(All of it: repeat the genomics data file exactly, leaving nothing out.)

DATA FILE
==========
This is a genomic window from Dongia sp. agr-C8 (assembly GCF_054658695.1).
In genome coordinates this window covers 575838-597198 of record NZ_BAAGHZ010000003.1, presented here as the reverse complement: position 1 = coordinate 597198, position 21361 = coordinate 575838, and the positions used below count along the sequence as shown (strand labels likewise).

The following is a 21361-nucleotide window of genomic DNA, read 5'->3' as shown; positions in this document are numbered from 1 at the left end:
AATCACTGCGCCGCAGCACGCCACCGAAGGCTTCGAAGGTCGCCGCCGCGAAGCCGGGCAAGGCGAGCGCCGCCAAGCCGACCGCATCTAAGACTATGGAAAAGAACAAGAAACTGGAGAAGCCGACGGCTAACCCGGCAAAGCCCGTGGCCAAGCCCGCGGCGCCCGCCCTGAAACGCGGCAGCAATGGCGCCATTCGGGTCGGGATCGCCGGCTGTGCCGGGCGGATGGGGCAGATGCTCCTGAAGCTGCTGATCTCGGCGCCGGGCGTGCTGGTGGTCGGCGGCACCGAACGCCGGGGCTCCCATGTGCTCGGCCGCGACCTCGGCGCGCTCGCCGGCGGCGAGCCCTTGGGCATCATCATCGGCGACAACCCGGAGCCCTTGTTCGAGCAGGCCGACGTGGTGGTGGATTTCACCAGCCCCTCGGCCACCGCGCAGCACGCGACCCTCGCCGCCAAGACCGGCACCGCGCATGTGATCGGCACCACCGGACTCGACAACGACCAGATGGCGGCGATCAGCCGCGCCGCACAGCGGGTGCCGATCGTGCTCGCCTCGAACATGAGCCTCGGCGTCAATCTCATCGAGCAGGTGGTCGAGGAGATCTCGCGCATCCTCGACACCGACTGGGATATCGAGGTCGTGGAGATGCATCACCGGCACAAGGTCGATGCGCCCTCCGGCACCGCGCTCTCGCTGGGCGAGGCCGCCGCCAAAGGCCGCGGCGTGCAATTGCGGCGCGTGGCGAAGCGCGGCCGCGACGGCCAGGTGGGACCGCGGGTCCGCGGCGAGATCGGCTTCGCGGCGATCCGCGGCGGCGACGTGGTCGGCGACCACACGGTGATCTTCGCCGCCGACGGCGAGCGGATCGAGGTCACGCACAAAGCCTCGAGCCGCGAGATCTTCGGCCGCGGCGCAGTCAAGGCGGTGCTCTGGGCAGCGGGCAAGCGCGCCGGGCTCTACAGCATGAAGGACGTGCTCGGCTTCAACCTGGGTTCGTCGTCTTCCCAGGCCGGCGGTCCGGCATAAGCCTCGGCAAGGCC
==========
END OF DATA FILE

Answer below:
This is a genomic window from Dongia sp. agr-C8 (assembly GCF_054658695.1).
In genome coordinates this window covers 575838-597198 of record NZ_BAAGHZ010000003.1, presented here as the reverse complement: position 1 = coordinate 597198, position 21361 = coordinate 575838, and the positions used below count along the sequence as shown (strand labels likewise).

The following is a 21361-nucleotide window of genomic DNA, read 5'->3' as shown; positions in this document are numbered from 1 at the left end:
AATCACTGCGCCGCAGCACGCCACCGAAGGCTTCGAAGGTCGCCGCCGCGAAGCCGGGCAAGGCGAGCGCCGCCAAGCCGACCGCATCTAAGACTATGGAAAAGAACAAGAAACTGGAGAAGCCGACGGCTAACCCGGCAAAGCCCGTGGCCAAGCCCGCGGCGCCCGCCCTGAAACGCGGCAGCAATGGCGCCATTCGGGTCGGGATCGCCGGCTGTGCCGGGCGGATGGGGCAGATGCTCCTGAAGCTGCTGATCTCGGCGCCGGGCGTGCTGGTGGTCGGCGGCACCGAACGCCGGGGCTCCCATGTGCTCGGCCGCGACCTCGGCGCGCTCGCCGGCGGCGAGCCCTTGGGCATCATCATCGGCGACAACCCGGAGCCCTTGTTCGAGCAGGCCGACGTGGTGGTGGATTTCACCAGCCCCTCGGCCACCGCGCAGCACGCGACCCTCGCCGCCAAGACCGGCACCGCGCATGTGATCGGCACCACCGGACTCGACAACGACCAGATGGCGGCGATCAGCCGCGCCGCACAGCGGGTGCCGATCGTGCTCGCCTCGAACATGAGCCTCGGCGTCAATCTCATCGAGCAGGTGGTCGAGGAGATCTCGCGCATCCTCGACACCGACTGGGATATCGAGGTCGTGGAGATGCATCACCGGCACAAGGTCGATGCGCCCTCCGGCACCGCGCTCTCGCTGGGCGAGGCCGCCGCCAAAGGCCGCGGCGTGCAATTGCGGCGCGTGGCGAAGCGCGGCCGCGACGGCCAGGTGGGACCGCGGGTCCGCGGCGAGATCGGCTTCGCGGCGATCCGCGGCGGCGACGTGGTCGGCGACCACACGGTGATCTTCGCCGCCGACGGCGAGCGGATCGAGGTCACGCACAAAGCCTCGAGCCGCGAGATCTTCGGCCGCGGCGCAGTCAAGGCGGTGCTCTGGGCAGCGGGCAAGCGCGCCGGGCTCTACAGCATGAAGGACGTGCTCGGCTTCAACCTGGGTTCGTCGTCTTCCCAGGCCGGCGGTCCGGCATAAGCCTCGGCAAGGCC